Earth From Space

Earth From Space's Executive Producer Jo Shinner introduces us to the series.

Published: 9 April 2019
Our mantra from the get-go was, what can satellite imaging add to the natural history genre that feels fresh, revelatory and from a new perspective?
— Jo Shinner, Executive Producer

"When I first started out on my journey with Earth From Space I travelled with Chloe Sarosh, Series Producer, and Barny Revill, Series Director, to a trade park outside Madrid. This is the headquarters of UrtheCast, the satellite imaging company who we were about to embark on a great adventure with.

Hanging on the wall were breathtaking images of the world from space. One of them was a design of perfect circles, a space-view of agricultural patterns in America created by circular irrigation arms. We were intrigued, delighted, amazed - and then our next thought was, what happens in the diamond shaped spaces between the circles?

When we looked into it we discovered they had been co-opted as conservation areas for breeding quails - tiny oasis of bio-diversity in what would otherwise be a mono-cultural bio-desert - and a great story for us!

This approach became part of our ethos in creating the series. Our mantra from the get-go was, what can satellite imaging add to the natural history genre that feels fresh, revelatory and from a new perspective?

What could you discover from space that you didn’t know before? How could these discoveries help scientists monitor the fragile health of our natural planet? How had animals helped make the extraordinary patterns that emerged only when seen from such a distance? And what were the strategies other species used to survive within these patterns? How have animals contributed to the rainbow hues that splash the world with vibrant colour?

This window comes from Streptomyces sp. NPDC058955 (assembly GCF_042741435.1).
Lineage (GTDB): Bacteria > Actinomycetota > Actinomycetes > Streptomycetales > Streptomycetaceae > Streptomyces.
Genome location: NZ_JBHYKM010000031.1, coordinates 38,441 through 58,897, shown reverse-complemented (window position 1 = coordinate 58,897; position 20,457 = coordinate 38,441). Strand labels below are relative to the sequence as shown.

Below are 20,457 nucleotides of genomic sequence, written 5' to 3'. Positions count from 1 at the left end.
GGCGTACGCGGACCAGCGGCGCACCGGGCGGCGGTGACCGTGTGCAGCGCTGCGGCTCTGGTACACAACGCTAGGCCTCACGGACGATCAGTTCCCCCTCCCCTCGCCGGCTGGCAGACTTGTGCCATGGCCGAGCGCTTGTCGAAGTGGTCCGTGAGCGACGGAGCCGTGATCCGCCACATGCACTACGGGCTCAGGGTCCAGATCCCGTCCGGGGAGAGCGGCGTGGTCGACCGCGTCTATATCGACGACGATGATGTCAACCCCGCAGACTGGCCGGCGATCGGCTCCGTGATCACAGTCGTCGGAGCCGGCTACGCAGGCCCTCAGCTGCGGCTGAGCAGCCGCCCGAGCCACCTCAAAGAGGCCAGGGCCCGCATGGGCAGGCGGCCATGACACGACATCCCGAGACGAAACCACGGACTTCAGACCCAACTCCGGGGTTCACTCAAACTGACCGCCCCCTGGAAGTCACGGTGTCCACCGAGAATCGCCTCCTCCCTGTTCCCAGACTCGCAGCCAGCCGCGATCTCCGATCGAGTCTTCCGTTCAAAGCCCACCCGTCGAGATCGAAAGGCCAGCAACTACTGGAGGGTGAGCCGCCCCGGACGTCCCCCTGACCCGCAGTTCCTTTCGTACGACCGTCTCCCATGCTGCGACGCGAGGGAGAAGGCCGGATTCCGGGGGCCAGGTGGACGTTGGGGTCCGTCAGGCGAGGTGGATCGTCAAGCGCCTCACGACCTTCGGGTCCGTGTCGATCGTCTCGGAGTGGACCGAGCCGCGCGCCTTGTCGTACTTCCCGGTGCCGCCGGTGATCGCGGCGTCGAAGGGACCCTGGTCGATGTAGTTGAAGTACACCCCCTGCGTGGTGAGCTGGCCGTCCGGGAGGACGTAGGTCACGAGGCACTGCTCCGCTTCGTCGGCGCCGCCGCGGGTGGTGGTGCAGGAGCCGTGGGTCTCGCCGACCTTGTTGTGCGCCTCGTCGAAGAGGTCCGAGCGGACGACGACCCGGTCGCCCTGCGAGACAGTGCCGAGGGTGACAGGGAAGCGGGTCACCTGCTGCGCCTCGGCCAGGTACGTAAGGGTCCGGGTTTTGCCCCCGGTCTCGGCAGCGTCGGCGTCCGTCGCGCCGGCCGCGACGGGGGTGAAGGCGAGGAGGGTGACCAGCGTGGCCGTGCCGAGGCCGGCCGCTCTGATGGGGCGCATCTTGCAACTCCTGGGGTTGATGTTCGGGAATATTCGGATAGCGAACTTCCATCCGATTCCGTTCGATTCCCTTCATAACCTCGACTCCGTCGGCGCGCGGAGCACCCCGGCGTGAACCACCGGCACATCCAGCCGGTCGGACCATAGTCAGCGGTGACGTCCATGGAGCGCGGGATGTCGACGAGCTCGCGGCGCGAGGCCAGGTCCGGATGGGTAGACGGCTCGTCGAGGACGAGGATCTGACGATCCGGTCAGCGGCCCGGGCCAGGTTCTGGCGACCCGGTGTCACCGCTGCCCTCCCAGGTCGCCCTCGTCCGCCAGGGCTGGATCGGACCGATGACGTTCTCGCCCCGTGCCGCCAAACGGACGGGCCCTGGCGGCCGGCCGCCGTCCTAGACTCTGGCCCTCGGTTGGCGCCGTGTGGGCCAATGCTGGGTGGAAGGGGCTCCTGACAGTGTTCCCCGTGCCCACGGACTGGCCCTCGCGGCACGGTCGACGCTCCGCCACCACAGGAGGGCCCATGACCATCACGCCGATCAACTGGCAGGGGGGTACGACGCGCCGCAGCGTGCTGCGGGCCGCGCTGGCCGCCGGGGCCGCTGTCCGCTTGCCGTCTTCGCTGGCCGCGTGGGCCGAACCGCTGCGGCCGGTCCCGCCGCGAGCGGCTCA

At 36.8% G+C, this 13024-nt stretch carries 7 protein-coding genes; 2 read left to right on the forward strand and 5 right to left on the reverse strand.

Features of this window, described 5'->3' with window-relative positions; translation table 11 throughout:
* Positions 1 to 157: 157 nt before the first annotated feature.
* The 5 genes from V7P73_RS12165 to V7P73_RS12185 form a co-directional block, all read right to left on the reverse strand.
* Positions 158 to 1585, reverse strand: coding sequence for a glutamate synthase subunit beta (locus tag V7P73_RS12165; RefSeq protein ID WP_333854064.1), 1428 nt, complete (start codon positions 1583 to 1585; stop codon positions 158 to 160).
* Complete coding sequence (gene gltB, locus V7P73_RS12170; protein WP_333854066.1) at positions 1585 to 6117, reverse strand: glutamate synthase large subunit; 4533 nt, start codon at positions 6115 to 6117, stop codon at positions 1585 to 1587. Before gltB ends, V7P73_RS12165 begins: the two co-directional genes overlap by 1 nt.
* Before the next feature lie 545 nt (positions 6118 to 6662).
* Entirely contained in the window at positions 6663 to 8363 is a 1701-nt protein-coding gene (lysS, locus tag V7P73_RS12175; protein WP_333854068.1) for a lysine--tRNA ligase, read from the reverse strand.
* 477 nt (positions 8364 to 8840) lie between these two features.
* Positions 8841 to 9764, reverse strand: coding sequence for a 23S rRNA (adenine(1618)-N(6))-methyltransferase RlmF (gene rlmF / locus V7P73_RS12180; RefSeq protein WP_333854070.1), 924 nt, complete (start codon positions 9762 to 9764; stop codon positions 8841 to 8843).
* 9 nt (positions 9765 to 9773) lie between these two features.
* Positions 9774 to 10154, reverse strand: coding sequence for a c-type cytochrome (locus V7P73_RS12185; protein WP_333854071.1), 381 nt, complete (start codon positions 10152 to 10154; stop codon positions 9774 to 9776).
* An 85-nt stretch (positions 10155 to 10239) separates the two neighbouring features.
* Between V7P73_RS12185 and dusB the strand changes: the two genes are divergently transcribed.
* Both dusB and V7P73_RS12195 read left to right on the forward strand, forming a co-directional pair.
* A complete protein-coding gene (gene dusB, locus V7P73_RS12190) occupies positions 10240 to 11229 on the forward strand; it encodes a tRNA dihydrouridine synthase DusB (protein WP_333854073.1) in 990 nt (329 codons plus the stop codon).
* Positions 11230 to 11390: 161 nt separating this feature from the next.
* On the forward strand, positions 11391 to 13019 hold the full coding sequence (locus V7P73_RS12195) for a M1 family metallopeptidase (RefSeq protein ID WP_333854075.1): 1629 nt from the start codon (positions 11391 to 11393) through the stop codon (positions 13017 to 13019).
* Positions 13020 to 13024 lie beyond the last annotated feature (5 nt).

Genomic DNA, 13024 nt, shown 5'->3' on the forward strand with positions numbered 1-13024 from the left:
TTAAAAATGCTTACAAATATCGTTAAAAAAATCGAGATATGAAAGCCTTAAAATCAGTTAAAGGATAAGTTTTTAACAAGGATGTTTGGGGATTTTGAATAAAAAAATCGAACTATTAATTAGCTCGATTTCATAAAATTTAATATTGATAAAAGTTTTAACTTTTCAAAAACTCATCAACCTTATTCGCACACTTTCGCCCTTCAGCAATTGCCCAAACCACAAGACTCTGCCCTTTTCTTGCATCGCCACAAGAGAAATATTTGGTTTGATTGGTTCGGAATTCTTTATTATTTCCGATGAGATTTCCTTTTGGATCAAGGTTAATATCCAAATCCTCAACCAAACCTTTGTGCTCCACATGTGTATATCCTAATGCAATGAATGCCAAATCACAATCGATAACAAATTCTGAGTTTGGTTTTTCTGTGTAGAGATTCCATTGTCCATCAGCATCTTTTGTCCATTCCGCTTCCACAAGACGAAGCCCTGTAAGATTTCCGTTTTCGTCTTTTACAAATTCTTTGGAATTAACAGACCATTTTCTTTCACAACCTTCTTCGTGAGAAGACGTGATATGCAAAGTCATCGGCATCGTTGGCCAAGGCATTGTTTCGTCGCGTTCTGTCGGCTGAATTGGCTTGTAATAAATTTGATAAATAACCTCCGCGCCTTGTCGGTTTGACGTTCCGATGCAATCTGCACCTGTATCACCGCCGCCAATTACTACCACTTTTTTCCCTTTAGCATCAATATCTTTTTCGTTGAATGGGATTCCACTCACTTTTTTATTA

We learnt so many things: that satellite cameras have revolutionised how scientists can monitor the natural world; how new populations of species such as penguins have been discovered; how we can follow migrating animals; how extraordinary lacy dune formations on the coast of Brazil become a filigree of pools where brightly coloured turtles hunt fresh water fish; how experts can monitor the health of coral reefs from the patterns of sand around them; how a wombat population is thriving from a landscape spattered with tiny marks that is their burrow.

In addition there is no doubt that images from space are simply awe-inspiring. Beautiful. Epic. Sometimes you gasp at seeing places you know from a different angle. Other times you simply can’t work out what on earth they could be.

One of our favourite games was playing guess the image. Turquoise swirls like abstract art turn out to be gigantic ocean blooms of microscopic phytoplankton that are the lungs of our planet. Black dots on a sandy background turn out to be rubbish dumps of old tyres in a desert, and what looks like an exotic coral fan turns out to be a beautiful delta in Guinea-Bissau.

And there is no doubt that the most sobering and extraordinary insight of all is being visually confronted with the incontrovertible truth of just how fast our planet is changing. Time-lapses over years show cities growing and swallowing up the countryside around them. Huge swathes of forests are decimated before your eyes or converted into regular agricultural patterns. Ice melts away from mountain tops and glaciers.

It is like having an exclusive ring-side view on how the planet works and the secrets hidden in its remote corners."

Pictured: Satellite image of the Sundarbans, the largest delta in the world. Image Credit: Deimos Imaging SLU

FS

Related Programme Information